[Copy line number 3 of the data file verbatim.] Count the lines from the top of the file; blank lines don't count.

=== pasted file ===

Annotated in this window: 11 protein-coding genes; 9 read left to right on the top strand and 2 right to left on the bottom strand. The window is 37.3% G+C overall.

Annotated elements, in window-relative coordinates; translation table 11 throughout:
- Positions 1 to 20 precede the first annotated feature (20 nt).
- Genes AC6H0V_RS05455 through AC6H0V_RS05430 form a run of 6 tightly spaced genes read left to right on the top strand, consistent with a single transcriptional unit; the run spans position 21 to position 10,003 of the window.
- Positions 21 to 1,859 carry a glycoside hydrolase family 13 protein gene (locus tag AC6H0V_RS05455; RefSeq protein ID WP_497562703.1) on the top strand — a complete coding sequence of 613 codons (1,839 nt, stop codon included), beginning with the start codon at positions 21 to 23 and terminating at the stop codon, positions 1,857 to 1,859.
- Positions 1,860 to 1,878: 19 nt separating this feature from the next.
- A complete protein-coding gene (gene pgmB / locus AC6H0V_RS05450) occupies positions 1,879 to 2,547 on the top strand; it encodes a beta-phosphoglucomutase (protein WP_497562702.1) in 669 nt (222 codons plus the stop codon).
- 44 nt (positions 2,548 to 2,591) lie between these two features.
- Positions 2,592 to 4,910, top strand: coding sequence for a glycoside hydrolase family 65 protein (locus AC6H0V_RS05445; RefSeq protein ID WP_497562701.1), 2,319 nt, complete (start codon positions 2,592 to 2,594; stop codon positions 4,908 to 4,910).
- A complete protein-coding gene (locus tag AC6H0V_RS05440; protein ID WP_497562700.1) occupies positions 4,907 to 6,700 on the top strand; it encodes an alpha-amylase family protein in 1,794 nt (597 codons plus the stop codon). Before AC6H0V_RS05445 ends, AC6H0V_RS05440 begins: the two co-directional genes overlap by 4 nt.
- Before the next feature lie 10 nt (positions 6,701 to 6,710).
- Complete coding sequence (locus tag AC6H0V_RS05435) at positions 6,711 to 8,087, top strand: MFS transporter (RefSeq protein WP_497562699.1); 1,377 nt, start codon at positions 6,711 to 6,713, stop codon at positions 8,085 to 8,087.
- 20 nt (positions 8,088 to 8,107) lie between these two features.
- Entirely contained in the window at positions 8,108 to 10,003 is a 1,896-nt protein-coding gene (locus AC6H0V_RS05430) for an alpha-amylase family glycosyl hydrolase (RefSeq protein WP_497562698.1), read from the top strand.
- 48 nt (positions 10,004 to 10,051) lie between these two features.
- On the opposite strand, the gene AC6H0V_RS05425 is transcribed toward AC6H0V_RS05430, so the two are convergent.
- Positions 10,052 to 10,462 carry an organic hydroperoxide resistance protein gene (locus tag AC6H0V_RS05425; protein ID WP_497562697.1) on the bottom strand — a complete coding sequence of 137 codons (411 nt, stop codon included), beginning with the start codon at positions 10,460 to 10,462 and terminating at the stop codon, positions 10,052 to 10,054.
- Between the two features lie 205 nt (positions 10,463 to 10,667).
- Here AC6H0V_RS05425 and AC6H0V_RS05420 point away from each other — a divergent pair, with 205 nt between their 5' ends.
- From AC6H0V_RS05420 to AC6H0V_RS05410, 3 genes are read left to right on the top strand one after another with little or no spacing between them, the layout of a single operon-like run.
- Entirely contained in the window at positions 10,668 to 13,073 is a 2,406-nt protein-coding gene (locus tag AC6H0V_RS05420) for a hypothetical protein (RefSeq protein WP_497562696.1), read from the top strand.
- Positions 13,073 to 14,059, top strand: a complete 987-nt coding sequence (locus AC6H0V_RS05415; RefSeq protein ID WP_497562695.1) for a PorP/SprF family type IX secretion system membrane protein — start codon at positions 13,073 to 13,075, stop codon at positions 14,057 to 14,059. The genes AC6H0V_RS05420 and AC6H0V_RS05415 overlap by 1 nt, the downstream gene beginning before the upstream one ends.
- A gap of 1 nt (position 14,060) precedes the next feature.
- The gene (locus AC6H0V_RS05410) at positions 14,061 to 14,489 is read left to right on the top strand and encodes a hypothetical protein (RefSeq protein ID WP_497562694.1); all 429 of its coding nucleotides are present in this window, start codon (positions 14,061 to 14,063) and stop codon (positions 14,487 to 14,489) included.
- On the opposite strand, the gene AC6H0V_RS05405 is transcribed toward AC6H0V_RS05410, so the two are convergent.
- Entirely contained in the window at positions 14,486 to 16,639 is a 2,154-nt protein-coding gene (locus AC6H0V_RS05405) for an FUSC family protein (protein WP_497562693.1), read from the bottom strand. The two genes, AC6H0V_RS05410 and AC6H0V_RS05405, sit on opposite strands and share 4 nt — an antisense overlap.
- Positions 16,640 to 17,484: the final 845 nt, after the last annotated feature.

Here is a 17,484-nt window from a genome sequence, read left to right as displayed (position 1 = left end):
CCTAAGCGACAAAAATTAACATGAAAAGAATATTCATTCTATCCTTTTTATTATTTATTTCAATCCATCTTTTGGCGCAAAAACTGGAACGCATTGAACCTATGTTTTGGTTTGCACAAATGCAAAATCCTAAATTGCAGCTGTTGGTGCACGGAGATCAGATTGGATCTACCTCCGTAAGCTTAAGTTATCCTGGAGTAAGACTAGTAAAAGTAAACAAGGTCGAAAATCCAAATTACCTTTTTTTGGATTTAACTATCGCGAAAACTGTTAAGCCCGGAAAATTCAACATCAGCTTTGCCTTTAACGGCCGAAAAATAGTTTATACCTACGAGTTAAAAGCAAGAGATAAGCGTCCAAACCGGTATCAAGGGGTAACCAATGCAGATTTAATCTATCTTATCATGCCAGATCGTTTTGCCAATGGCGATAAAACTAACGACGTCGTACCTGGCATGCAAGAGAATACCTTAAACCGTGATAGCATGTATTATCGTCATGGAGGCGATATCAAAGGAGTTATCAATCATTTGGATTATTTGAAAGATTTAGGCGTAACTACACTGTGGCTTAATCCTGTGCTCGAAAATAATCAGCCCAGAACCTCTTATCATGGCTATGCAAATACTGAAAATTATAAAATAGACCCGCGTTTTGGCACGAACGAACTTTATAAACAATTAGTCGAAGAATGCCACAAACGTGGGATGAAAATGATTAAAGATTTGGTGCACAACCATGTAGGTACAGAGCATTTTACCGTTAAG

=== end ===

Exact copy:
- Positions 1 to 20 precede the first annotated feature (20 nt).